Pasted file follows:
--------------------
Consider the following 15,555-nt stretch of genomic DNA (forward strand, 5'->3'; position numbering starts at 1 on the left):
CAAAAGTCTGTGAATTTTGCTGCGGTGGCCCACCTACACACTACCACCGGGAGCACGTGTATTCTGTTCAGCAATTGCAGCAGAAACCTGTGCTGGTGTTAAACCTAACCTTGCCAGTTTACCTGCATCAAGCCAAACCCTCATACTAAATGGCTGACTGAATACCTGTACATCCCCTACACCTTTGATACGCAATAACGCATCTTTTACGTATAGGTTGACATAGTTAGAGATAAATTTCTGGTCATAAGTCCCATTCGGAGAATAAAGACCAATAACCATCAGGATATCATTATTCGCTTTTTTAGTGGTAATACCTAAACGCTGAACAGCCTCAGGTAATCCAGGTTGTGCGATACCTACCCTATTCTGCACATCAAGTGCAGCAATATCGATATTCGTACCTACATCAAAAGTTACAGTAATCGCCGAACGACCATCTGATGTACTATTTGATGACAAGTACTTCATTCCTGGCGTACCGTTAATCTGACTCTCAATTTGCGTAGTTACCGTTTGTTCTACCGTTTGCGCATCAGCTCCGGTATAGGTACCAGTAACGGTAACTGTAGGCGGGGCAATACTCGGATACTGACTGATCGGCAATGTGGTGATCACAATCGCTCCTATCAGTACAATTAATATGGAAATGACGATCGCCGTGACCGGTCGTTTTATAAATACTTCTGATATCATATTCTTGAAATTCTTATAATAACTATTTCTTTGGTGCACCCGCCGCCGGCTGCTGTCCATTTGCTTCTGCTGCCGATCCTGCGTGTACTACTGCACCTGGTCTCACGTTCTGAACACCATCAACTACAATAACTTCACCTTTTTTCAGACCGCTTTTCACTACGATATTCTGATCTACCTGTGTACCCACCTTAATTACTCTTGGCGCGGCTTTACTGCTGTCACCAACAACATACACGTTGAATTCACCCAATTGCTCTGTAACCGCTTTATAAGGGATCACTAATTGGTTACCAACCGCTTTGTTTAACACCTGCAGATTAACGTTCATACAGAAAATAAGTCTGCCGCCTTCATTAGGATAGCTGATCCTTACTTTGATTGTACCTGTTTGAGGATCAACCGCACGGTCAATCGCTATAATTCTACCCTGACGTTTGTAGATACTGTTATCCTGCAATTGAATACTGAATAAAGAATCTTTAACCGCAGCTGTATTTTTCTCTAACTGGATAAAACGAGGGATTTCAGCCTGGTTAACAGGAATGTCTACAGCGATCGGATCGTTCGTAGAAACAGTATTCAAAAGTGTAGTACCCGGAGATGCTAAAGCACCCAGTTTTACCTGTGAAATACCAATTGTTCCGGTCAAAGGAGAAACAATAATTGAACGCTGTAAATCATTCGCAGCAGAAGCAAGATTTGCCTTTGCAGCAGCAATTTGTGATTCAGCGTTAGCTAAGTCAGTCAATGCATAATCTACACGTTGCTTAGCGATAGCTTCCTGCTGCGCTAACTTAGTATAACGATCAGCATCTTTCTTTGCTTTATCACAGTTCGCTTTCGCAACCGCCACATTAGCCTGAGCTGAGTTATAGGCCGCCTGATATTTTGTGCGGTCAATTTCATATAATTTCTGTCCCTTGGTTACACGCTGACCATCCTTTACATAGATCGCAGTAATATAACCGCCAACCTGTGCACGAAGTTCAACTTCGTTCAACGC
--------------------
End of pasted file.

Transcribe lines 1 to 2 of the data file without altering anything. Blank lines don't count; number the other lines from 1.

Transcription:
Consider the following 15,555-nt stretch of genomic DNA (forward strand, 5'->3'; position numbering starts at 1 on the left):
CAAAAGTCTGTGAATTTTGCTGCGGTGGCCCACCTACACACTACCACCGGGAGCACGTGTATTCTGTTCAGCAATTGCAGCAGAAACCTGTGCTGGTGTTAAACCTAACCTTGCCAGTTTACCTGCATCAAGCCAAACCCTCATACTAAATGGCTGACTGAATACCTGTACATCCCCTACACCTTTGATACGCAATAACGCATCTTTTACGTATAGGTTGACATAGTTAGAGATAAATTTCTGGTCATAAGTCCCATTCGGAGAATAAAGACCAATAACCATCAGGATATCATTATTCGCTTTTTTAGTGGTAATACCTAAACGCTGAACAGCCTCAGGTAATCCAGGTTGTGCGATACCTACCCTATTCTGCACATCAAGTGCAGCAATATCGATATTCGTACCTACATCAAAAGTTACAGTAATCGCCGAACGACCATCTGATGTACTATTTGATGACAAGTACTTCATTCCTGGCGTACCGTTAATCTGACTCTCAATTTGCGTAGTTACCGTTTGTTCTACCGTTTGCGCATCAGCTCCGGTATAGGTACCAGTAACGGTAACTGTAGGCGGGGCAATACTCGGATACTGACTGATCGGCAATGTGGTGATCACAATCGCTCCTATCAGTACAATTAATATGGAAATGACGATCGCCGTGACCGGTCGTTTTATAAATACTTCTGATATCATATTCTTGAAATTCTTATAATAACTATTTCTTTGGTGCACCCGCCGCCGGCTGCTGTCCATTTGCTTCTGCTGCCGATCCTGCGTGTACTACTGCACCTGGTCTCACGTTCTGAACACCATCAACTACAATAACTTCACCTTTTTTCAGACCGCTTTTCACTACGATATTCTGATCTACCTGTGTACCCACCTTAATTACTCTTGGCGCGGCTTTACTGCTGTCACCAACAACATACACGTTGAATTCACCCAATTGCTCTGTAACCGCTTTATAAGGGATCACTAATTGGTTACCAACCGCTTTGTTTAACACCTGCAGATTAACGTTCATACAGAAAATAAGTCTGCCGCCTTCATTAGGATAGCTGATCCTTACTTTGATTGTACCTGTTTGAGGATCAACCGCACGGTCAATCGCTATAATTCTACCCTGACGTTTGTAGATACTGTTATCCTGCAATTGAATACTGAATAAAGAATCTTTAACCGCAGCTGTATTTTTCTCTAACTGGATAAAACGAGGGATTTCAGCCTGGTTAACAGGAATGTCTACAGCGATCGGATCGTTCGTAGAAACAGTATTCAAAAGTGTAGTACCCGGAGATGCTAAAGCACCCAGTTTTACCTGTGAAATACCAATTGTTCCGGTCAAAGGAGAAACAATAATTGAACGCTGTAAATCATTCGCAGCAGAAGCAAGATTTGCCTTTGCAGCAGCAATTTGTGATTCAGCGTTAGCTAAGTCAGTCAATGCATAATCTACACGTTGCTTAGCGATAGCTTCCTGCTGCGCTAACTTAGTATAACGATCAGCATCTTTCTTTGCTTTATCACAGTTCGCTTTCGCAACCGCCACATTAGCCTGAGCTGAGTTATAGGCCGCCTGATATTTTGTGCGGTCAATTTCATATAATTTCTGTCCCTTGGTTACACGCTGACCATCCTTTACATAGATCGCAGTAATATAACCGCCAACCTGTGCACGAAGTTCAACTTCGTTCAACGC